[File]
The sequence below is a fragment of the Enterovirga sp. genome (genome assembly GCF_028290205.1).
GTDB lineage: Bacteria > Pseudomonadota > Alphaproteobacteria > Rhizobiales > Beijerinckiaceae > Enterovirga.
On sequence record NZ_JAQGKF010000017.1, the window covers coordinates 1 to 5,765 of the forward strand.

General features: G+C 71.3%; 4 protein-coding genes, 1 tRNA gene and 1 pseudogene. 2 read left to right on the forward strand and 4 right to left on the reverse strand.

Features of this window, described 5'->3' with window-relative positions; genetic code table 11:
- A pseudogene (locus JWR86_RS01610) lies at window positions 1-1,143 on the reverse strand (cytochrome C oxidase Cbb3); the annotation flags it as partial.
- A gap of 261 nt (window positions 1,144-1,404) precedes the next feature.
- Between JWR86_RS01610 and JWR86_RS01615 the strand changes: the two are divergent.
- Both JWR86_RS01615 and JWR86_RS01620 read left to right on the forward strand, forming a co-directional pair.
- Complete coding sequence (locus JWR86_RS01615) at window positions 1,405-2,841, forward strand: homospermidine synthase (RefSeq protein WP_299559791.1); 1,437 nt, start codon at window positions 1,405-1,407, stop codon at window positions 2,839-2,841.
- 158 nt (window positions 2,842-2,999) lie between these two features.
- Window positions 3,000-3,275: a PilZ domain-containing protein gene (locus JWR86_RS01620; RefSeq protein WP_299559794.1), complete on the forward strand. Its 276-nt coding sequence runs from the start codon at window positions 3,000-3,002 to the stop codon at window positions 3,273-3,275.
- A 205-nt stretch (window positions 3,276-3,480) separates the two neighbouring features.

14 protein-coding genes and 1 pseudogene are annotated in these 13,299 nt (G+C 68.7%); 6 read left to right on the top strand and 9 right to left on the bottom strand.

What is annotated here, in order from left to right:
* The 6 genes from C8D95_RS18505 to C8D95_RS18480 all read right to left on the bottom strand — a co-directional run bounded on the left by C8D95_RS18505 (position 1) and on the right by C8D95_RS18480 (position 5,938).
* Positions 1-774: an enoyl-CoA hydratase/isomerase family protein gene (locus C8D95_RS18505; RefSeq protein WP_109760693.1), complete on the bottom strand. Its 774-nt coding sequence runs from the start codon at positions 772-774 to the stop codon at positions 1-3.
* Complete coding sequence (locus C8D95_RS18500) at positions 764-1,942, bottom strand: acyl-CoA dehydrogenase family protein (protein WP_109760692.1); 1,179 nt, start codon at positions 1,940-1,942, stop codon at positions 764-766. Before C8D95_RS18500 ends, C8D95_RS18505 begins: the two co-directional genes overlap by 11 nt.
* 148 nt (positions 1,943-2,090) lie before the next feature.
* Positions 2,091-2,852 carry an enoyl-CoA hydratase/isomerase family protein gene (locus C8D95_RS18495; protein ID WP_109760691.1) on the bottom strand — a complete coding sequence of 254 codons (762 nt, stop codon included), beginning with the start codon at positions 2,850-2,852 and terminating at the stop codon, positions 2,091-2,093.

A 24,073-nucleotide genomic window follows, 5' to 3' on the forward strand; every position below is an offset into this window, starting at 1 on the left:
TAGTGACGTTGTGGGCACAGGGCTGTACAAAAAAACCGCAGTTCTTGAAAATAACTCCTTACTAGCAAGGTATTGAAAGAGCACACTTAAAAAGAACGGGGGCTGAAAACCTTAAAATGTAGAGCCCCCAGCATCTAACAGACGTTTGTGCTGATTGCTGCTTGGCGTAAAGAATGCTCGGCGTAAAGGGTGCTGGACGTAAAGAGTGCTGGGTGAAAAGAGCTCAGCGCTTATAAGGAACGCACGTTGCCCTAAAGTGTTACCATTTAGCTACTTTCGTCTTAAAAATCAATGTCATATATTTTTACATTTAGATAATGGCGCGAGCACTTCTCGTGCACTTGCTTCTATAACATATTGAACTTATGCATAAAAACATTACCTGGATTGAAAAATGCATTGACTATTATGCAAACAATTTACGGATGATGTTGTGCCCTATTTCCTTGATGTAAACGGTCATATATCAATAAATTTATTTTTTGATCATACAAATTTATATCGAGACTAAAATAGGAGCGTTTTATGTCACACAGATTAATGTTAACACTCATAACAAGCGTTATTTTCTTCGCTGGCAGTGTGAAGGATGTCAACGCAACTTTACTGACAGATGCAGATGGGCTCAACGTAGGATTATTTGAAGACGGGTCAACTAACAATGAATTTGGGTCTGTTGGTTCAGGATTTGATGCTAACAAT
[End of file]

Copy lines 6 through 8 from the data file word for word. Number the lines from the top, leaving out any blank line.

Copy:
- A pseudogene (locus JWR86_RS01610) lies at window positions 1-1,143 on the reverse strand (cytochrome C oxidase Cbb3); the annotation flags it as partial.
- A gap of 261 nt (window positions 1,144-1,404) precedes the next feature.
- Between JWR86_RS01610 and JWR86_RS01615 the strand changes: the two are divergent.